Understanding Divine Mercy Sunday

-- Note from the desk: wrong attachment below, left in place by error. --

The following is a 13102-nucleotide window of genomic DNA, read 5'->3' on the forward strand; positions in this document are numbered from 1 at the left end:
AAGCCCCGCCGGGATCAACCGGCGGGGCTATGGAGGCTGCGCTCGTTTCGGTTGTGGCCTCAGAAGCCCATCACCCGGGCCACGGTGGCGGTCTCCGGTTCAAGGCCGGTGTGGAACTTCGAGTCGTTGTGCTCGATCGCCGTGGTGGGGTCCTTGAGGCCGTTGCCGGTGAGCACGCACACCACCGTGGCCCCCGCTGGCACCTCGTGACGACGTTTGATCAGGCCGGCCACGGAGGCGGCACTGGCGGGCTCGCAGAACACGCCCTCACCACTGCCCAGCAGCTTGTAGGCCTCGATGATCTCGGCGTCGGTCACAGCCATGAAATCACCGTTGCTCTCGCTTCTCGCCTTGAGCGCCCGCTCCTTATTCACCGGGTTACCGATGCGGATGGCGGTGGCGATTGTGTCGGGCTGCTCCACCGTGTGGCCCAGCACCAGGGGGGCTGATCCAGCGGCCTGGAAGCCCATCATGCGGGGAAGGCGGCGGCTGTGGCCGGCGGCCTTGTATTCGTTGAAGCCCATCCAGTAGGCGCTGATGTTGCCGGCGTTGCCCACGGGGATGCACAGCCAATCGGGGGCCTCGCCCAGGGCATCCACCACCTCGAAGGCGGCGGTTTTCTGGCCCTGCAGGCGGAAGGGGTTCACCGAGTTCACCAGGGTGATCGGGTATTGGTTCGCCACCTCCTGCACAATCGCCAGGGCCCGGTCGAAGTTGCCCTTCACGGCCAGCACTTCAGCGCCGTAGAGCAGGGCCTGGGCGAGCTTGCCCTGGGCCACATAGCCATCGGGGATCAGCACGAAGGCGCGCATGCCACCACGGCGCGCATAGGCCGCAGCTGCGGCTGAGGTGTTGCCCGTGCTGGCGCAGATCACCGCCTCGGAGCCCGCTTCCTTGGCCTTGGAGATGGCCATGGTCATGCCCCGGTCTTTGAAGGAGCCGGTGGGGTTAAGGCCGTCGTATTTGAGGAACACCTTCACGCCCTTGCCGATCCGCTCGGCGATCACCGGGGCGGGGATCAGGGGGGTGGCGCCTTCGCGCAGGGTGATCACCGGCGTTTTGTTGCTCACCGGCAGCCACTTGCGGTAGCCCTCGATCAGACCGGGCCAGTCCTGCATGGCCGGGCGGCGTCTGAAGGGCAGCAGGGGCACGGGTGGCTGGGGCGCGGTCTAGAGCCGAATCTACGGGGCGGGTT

When we invoke God’s mercy, love and protection while fulfilling our day-to-day responsibilities, we are atoning for our sins. When we place ourselves and our possessions, our time and our talents, at the service of others, we are growing in love and “clothing ourselves” in Christ. Almsgiving, voluntary penances (giving up something), and giving witness to the truth of Christ in word and deed remit the consequences of sin too. In these ways, we atone for our sins throughout our life and grow stronger in the love of God. Gradually, we are freed from our attachment and inclination to sinfulness as well as to the particular sins we have committed. Christian charity, growing and increasing within us, radiates from our lives into the lives of others, healing relationships that have been damaged by sin. Before we can enter the Kingdom of Heaven and be with God, we must be completely detached from sin and freed from our debts. If this cleansing by love has not been finished before we die, it is completed after death in the spiritual purification we call “Purgatory.” The Communion of Saints As the Jubilee helps us to understand the oneness of the human family, so it should deepen our understanding of the communion between the Church in Heaven and the Church on earth. On earth, Christ calls us to be one people, one family, through Baptism and the Eucharist; while from heaven, the Church triumphant looks on us with love and prays for our complete conversion an sanctification. The saints want to work with us and for us so that we can achieve the vision of the Trinity that they now enjoy. Our communion with them even extends to their assisting us to atone for our sins and be freed from the debt of our attachments. One of the ways in which this is accomplished is the Church’s gift of indulgences. What is an Indulgence? The Catechism explains that: An indulgence is obtained through the Church, who by virtue of the power of binding an loosing granted to her by Christ Jesus, intervenes in favour of individual Christians and opens for them the treasury of the merits of Christ and the saints to obtain from the Father of mercies the remission of the temporal punishments due for their sins. Thus the Church does not want simply to come to the aid of these Christians, but also to spur them to work of devotion, penance and charity (Catechism, #1478).

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